Easy Goer Was Easy in the Gotham

March 4, 2020

The Gotham Stakes had long been a stepping stone for good horses moving on to do great things. Recently the race has fallen from grace so to speak, and has not exactly been the most productive for horses moving on to better. That said, the great history of the Gotham remains. Native Dancer won the race in 1953 during a career that would only see him face defeat once. Dr. Fager won the Gotham Stakes in 1967 as the first race of his nearly undefeated three-year old season. Secretariat won the race in 1973 in route to his iconic Triple Crown sweep. 

It is only right that Easy Goer would win the 1989 Gotham Stakes during a year that would see him six Grade 1 races. 

Easy Goer was bred in Kentucky by Ogden Phipps and foaled on March 21, 1986. He was a handsome son of the always-trying Alydar out of the champion Buckpasser mare Relaxing. Easy Goer, though beautiful, was known for having upright pasterns, enlarged ankles, and a clubbed foot. These faults could be known to give him problems during his races, but had a deadly ability to run down his foes in the stretch.

The colt began his early training at Payson Park Training Center in Indiantown, FL with Shug McGaughey. He immediately impressed onlookers with his muscular build and obvious superiority to the other horses he was training alongside. It was no surprise that this colt would become a superstar. 

The chestnut colt lost his maiden debut by a nose at Belmont Park in August of 1988. He must have decided that he didn’t like the taste of defeat as he mowed down horses in his next four starts. These victories included the Cowdin Stakes (G1) and Champagne Stakes (G1). 

The only loss Easy Goer would face as a two-year old came in the Breeders’ Cup Juvenile; he was able to pass all but one horse, Is It True, in his signature stretch run at Churchill Downs. It was the final race of his two-year old season. Despite his loss in the Breeders’ Cup, Easy Goer was named 1988’s Champion Two-Year Old Colt.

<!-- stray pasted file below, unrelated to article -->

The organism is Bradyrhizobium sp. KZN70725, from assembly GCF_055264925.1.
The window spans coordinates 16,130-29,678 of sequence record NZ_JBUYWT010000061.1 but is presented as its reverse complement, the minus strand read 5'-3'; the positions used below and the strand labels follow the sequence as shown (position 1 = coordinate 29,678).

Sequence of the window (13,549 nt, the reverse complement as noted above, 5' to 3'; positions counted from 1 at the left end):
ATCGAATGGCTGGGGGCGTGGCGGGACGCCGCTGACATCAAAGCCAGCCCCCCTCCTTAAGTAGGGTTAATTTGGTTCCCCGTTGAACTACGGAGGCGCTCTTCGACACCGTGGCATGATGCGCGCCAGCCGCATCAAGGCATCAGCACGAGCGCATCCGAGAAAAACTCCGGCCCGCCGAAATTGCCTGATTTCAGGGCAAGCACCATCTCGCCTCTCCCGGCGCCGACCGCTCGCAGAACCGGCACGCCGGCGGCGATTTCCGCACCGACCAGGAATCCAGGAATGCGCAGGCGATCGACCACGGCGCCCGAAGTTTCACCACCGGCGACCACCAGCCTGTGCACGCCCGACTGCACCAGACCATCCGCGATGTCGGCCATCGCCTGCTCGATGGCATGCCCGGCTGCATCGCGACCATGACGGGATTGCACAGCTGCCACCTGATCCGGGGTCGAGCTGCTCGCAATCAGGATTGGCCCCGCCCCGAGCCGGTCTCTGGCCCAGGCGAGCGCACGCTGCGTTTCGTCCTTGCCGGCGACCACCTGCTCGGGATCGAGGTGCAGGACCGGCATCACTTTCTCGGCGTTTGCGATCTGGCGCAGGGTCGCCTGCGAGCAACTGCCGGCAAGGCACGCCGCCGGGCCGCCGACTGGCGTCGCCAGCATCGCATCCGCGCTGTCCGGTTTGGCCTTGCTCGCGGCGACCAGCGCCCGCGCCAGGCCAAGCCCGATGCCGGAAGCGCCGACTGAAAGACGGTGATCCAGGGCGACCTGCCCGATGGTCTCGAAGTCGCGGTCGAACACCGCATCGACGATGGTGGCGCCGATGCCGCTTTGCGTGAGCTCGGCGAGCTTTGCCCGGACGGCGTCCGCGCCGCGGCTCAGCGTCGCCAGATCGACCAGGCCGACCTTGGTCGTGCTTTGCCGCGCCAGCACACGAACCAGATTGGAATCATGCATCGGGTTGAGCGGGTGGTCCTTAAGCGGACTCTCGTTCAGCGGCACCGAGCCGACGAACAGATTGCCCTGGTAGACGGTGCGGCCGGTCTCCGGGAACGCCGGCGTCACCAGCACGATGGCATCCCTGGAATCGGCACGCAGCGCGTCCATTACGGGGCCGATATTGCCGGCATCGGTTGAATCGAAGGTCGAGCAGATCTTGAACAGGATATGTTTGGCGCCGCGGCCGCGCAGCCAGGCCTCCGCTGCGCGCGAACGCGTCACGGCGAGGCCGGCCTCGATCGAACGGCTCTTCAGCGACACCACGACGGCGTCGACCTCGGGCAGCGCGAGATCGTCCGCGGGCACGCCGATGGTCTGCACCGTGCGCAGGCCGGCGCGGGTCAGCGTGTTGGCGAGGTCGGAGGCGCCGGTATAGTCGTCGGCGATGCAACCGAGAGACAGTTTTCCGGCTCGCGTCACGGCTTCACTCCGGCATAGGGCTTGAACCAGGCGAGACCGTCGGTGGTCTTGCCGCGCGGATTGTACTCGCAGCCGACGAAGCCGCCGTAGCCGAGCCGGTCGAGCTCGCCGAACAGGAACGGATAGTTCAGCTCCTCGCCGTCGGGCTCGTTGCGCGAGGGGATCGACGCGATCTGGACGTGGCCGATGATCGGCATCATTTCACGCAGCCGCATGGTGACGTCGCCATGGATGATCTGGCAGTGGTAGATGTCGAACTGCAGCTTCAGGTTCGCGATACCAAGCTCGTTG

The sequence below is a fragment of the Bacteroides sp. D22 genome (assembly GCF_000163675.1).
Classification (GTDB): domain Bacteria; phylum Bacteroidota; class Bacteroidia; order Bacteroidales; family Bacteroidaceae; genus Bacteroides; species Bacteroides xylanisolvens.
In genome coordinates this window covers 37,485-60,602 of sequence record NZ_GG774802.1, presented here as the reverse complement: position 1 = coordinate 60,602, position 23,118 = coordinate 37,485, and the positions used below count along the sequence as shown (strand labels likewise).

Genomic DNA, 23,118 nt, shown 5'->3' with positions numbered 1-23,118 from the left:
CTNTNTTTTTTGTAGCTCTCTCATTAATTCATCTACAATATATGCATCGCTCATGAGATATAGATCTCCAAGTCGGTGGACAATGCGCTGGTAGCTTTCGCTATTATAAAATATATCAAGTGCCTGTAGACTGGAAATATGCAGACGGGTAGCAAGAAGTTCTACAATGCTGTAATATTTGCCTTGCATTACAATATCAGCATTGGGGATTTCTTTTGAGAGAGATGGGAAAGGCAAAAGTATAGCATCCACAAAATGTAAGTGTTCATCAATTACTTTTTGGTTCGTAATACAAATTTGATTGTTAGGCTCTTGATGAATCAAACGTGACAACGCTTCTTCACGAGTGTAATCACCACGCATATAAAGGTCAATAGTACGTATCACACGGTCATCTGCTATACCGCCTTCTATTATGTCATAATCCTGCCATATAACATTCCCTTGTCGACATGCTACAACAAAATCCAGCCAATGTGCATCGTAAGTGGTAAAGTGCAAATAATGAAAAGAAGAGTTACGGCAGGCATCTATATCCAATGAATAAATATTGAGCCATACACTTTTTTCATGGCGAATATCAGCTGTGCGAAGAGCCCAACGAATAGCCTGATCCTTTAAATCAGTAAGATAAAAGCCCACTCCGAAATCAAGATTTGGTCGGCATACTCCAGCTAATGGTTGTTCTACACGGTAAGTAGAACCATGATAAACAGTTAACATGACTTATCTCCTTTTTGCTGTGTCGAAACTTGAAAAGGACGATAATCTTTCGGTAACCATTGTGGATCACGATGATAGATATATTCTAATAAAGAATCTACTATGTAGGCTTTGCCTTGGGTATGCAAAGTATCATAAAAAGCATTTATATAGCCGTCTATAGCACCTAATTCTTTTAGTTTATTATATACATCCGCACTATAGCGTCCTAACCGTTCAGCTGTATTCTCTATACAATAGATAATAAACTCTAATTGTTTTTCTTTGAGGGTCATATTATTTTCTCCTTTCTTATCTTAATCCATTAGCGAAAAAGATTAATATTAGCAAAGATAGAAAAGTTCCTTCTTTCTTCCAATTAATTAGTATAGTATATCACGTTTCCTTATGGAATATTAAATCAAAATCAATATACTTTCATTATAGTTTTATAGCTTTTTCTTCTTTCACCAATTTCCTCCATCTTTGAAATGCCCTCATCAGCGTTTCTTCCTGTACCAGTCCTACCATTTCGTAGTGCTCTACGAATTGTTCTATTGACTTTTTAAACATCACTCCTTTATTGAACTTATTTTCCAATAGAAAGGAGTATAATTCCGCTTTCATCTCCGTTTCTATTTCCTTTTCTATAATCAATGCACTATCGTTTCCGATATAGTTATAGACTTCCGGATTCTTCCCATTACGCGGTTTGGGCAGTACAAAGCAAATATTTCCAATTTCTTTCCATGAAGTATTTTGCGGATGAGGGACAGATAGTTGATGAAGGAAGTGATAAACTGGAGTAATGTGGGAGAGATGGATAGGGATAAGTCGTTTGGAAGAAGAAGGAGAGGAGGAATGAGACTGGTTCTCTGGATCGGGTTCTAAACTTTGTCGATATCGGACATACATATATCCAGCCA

Easy Goer made his seasonal debut in the Swale Stakes at Gulfstream Park, winning by 8 ¾ lengths before shipping back to New-York for the Gotham Stakes (G2). His great-grandsire, Native Dancer, had won the race in 1953 and Easy Goer’s connections were hoping that he would follow in his footsteps. 

The colt was favored to win the Gotham, but few expected him to win it in the way that he did. Easy Goer smashed his foes by 13 lengths in a time of 1:32 ⅖, breaking Secretariat’s stakes record and Forego’s track record. 

If the colt had any doubters then, they were almost certainly won over after that breathtaking performance. The son of Alydar didn’t stop there – he won the Wood Memorial Stakes (G1) by more than three lengths in his final start before meeting Sunday Silence in the Kentucky Derby. 

Easy Goer had raced just thirteen days before the First Saturday in May, but that didn’t sway the bettors from making him the favorite. He broke well from the gates and was able to settle in fifth position as they went around the far turn. Unfortunately, things didn’t go as planned when the field went into the stretch. 

Easy Goer couldn’t seem to make up enough ground in the stretch to catch Sunday Silence and ended up finishing second. His connections contributed his loss to a crack on his left, front heel that caused him discomfort as well as the muddy Churchill track that Easy Goer struggled to get good footing on (similarly to his loss in the Breeders’ Cup Juvenile). 

Even after the tough loss in the Kentucky Derby, Easy Goer’s connections weren’t going to give up on him. They knew that their colt was capable of winning one of the Triple Crown races. They kept his hooves soaking in Epsom Salts to help the cracks in his hooves up until the day leading up to the Preakness Stakes. They hoped that it would help him run better than he had in the Kentucky Derby.